Kings Island

The Grand Carousel


I have long loved carousels, believing them to be  the most elegant of amusement park rides. The Grand Carousel at Kings Island was built in 1926 and I remember, even as a little girl, imagining those in the late 1920s and early 1930s riding it—children, adults, everyone happy.






The carousel is painted with more than 20,000 sheets of 23-karat gold and 1,000 sheets of sterling silver—I love the painted scenes and as a young girl I spent many a hot summer afternoons dreaming about living in them.



We sought shelter under the carousel during a long thunderstorm. Two older men were operating the ride—and beautifully singing the old-fashioned words to the songs coming from the carousel’s organ into their microphones. They both acknowledged the fact that we kept getting off the ride and getting back on. Because the ride was quite empty they insisted we just stay on for the duration of the storm. Sophie loved this.




As did the boys.

I think we rode the carousel at least six times. Maybe more.


And if you count the smaller one in the kid area, well, it was probably close to 20.

Sophie still talks about the carousel, almost daily. She likes to play “Kings Island” in our entry at home, although she often calls it “Kings Land.” We sit on the area rug and pretend we’re on the horses, going up and down, or on another ride, going “super fast.” Grandma is particularly good at this game.

I see so much of myself in Sophie. Especially, though, when she’s doing things I did as a little girl, such as riding the Grand Carousel. Maybe it’s the memories. Maybe it’s what happens when you’re a mother. Maybe it’s just the cyclical nature of things, which Joni Mitchell put so well: “And the seasons, they go ’round and ’round. And the painted ponies go up and down. We’re captive on the carousel of time. We can’t return, we can only look behind from where we came. And go round and round and round in the circle game.”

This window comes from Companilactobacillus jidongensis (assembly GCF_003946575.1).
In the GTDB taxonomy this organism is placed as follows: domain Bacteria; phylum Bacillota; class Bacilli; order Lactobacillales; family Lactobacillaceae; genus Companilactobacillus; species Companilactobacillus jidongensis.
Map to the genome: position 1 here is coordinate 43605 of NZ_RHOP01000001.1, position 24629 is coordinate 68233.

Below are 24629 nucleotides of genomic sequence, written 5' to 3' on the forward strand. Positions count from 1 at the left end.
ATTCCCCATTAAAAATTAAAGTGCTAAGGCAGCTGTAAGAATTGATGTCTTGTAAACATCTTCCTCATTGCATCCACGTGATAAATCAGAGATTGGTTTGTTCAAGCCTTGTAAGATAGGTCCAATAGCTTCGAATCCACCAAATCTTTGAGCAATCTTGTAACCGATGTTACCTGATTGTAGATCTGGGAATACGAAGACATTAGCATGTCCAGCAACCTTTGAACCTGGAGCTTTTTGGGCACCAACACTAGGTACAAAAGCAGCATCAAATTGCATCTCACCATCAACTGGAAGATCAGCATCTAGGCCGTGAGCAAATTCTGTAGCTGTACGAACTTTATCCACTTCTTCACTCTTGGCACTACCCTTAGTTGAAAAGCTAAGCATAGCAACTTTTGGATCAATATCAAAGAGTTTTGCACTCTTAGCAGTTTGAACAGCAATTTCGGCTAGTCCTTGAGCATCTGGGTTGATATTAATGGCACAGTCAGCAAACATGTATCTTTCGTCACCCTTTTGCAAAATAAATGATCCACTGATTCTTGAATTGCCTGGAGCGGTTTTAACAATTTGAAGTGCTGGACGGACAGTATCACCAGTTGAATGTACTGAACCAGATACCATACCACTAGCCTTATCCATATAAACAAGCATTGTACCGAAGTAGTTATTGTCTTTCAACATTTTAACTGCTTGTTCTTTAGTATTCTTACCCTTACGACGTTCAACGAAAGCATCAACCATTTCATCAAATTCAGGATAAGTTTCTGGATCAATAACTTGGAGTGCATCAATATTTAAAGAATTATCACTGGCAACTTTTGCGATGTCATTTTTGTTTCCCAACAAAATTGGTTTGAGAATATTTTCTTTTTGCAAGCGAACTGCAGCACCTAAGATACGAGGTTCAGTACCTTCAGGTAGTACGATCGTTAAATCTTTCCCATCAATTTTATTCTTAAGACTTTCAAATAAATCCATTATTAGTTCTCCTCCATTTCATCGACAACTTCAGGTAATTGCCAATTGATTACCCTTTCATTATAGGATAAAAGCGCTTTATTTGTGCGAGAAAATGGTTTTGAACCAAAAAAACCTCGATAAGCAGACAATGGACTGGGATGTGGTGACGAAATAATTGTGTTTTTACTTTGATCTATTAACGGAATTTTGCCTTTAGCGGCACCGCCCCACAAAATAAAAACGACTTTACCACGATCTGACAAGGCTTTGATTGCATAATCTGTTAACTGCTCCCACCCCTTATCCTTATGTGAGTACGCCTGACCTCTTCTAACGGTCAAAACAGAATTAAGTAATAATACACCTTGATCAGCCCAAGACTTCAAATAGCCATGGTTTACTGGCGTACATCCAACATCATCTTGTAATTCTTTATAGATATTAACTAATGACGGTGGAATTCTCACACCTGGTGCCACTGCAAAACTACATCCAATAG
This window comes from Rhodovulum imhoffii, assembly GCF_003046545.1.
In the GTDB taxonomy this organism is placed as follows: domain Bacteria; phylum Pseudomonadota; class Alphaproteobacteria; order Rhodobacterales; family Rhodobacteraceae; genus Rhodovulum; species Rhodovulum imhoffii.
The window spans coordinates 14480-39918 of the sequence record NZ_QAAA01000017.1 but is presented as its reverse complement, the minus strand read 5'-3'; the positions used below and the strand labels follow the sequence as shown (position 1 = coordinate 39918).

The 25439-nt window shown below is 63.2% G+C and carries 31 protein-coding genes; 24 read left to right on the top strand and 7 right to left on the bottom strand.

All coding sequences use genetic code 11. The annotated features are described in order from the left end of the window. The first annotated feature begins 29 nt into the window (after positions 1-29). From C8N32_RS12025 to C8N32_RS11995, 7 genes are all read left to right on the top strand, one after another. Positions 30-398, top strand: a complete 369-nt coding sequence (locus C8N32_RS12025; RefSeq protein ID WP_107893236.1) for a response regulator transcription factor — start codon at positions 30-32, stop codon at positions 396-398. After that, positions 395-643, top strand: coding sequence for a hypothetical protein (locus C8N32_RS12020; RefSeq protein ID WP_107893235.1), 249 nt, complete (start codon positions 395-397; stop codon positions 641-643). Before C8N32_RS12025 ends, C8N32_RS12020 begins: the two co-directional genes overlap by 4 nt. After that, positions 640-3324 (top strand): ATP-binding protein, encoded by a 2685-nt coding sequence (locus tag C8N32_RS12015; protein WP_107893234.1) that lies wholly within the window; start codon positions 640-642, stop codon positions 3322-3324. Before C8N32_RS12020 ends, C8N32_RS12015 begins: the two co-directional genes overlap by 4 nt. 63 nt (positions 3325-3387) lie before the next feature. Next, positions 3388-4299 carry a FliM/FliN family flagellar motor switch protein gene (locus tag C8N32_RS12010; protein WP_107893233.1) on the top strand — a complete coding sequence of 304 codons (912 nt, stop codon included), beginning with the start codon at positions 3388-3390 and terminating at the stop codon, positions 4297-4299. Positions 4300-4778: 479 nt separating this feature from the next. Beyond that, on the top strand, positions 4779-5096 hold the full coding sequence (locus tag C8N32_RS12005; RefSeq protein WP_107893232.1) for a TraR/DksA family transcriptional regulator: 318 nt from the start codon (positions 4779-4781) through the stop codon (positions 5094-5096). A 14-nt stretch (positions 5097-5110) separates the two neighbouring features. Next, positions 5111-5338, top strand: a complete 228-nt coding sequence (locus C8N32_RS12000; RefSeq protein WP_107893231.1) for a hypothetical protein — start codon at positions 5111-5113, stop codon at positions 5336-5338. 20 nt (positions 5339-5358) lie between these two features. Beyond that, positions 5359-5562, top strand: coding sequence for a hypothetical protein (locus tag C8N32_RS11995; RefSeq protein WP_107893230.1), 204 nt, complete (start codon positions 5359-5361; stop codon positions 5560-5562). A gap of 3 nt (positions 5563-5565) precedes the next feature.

“You don’t really understand human nature unless you know why a child on a merry-go-round will wave at his parents every time around—and why his parents will always wave back.” —William D. Tammeus

Kings Island


As a child, my sister, brother and I got passes to Kings Island for Christmas every other year. In high school, I spent two summers working at Kings Island. The first summer I sold baseball caps and mini baseball bats in an outdoor “dugout” at a sports memorabilia store. The second summer I was in charge of several souvenir stands throughout the park (and, as such, got to play with dry ice—which we used to pack glow-in-the-dark necklaces—on a daily basis).


It had been a long time since I had been to the park. But the sights, sounds, smell—it was all the same. So many memories.


It was incredibly hot, the day we chose to go (with Lizz and Eric, and their friends, although they spent their time riding the adult rides while we, obviously, stuck with the Sophie-friendly rides).





Sophie only tried three rides. The carousel, the swings and this helicopter thing that followed a high-above-ground track around the park.


We decided to cool off in a theater, where we watched a Snoopy on Ice show. James loved Linus, who was standing outside.


He also loved the show, constantly dancing and clapping on Andy’s lap. (Owen sat on my lap, still and mesmerized.)


Sophie slept.


After the show Sophie attempted to walk through a water thing. She flipped out, about halfway through, refusing to go forward (through a water wall) and refusing to go back the way she had come (where she had been blasted with water). So I had to rescue her. And lift her over some landscaping and a fence, and endure glares from people working the “ride.” Here she is, happy to be out of the storm.


We endured a real storm (more on that later) and grabbed some ice cream before the second round of storm clouds moved in. Despite how hot it was the boys were so, incredibly, well behaved. And Sophie had a great time. Andy and I, honestly, were expecting the worst—thinking we’d pay a lot of money for what would end up being a very short trip. But we stayed for hours. Sometimes, things do work out the way you want them to.

“If I had my life to live over, I would start barefoot earlier in the spring and stay that way later in the fall. I would go to more dances. I would ride more merry-go-rounds. I would pick more daisies.” —Nadine Stair